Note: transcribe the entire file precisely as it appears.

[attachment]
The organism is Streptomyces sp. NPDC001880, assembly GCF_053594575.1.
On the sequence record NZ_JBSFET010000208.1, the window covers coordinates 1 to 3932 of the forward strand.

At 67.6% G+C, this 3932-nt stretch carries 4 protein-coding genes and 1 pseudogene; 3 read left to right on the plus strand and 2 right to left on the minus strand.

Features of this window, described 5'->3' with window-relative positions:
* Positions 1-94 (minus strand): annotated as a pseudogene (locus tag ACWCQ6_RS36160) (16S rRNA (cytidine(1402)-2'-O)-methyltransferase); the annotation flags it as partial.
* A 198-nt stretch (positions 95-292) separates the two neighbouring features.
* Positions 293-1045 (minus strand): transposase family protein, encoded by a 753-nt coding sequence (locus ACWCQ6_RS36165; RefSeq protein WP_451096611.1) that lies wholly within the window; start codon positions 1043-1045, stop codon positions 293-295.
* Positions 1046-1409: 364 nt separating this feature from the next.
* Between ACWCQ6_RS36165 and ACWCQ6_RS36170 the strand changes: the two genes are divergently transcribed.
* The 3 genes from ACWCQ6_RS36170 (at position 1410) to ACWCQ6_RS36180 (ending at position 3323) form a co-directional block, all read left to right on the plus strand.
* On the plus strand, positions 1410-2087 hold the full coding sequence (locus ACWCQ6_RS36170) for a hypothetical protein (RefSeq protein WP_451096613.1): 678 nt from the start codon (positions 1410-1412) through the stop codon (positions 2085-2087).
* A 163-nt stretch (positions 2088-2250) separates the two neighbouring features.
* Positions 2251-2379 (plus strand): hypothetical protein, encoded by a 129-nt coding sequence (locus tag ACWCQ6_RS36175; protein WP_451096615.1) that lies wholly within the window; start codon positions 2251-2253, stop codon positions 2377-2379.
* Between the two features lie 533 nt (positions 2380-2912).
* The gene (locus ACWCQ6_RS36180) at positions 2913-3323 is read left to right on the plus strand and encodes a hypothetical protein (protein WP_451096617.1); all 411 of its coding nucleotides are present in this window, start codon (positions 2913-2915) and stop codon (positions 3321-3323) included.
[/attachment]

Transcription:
The organism is Streptomyces sp. NPDC001880, assembly GCF_053594575.1.
On the sequence record NZ_JBSFET010000208.1, the window covers coordinates 1 to 3932 of the forward strand.

At 67.6% G+C, this 3932-nt stretch carries 4 protein-coding genes and 1 pseudogene; 3 read left to right on the plus strand and 2 right to left on the minus strand.

Features of this window, described 5'->3' with window-relative positions:
* Positions 1-94 (minus strand): annotated as a pseudogene (locus tag ACWCQ6_RS36160) (16S rRNA (cytidine(1402)-2'-O)-methyltransferase); the annotation flags it as partial.
* A 198-nt stretch (positions 95-292) separates the two neighbouring features.
* Positions 293-1045 (minus strand): transposase family protein, encoded by a 753-nt coding sequence (locus ACWCQ6_RS36165; RefSeq protein WP_451096611.1) that lies wholly within the window; start codon positions 1043-1045, stop codon positions 293-295.
* Positions 1046-1409: 364 nt separating this feature from the next.
* Between ACWCQ6_RS36165 and ACWCQ6_RS36170 the strand changes: the two genes are divergently transcribed.
* The 3 genes from ACWCQ6_RS36170 (at position 1410) to ACWCQ6_RS36180 (ending at position 3323) form a co-directional block, all read left to right on the plus strand.
* On the plus strand, positions 1410-2087 hold the full coding sequence (locus ACWCQ6_RS36170) for a hypothetical protein (RefSeq protein WP_451096613.1): 678 nt from the start codon (positions 1410-1412) through the stop codon (positions 2085-2087).
* A 163-nt stretch (positions 2088-2250) separates the two neighbouring features.
* Positions 2251-2379 (plus strand): hypothetical protein, encoded by a 129-nt coding sequence (locus tag ACWCQ6_RS36175; protein WP_451096615.1) that lies wholly within the window; start codon positions 2251-2253, stop codon positions 2377-2379.
* Between the two features lie 533 nt (positions 2380-2912).
* The gene (locus ACWCQ6_RS36180) at positions 2913-3323 is read left to right on the plus strand and encodes a hypothetical protein (protein WP_451096617.1); all 411 of its coding nucleotides are present in this window, start codon (positions 2913-2915) and stop codon (positions 3321-3323) included.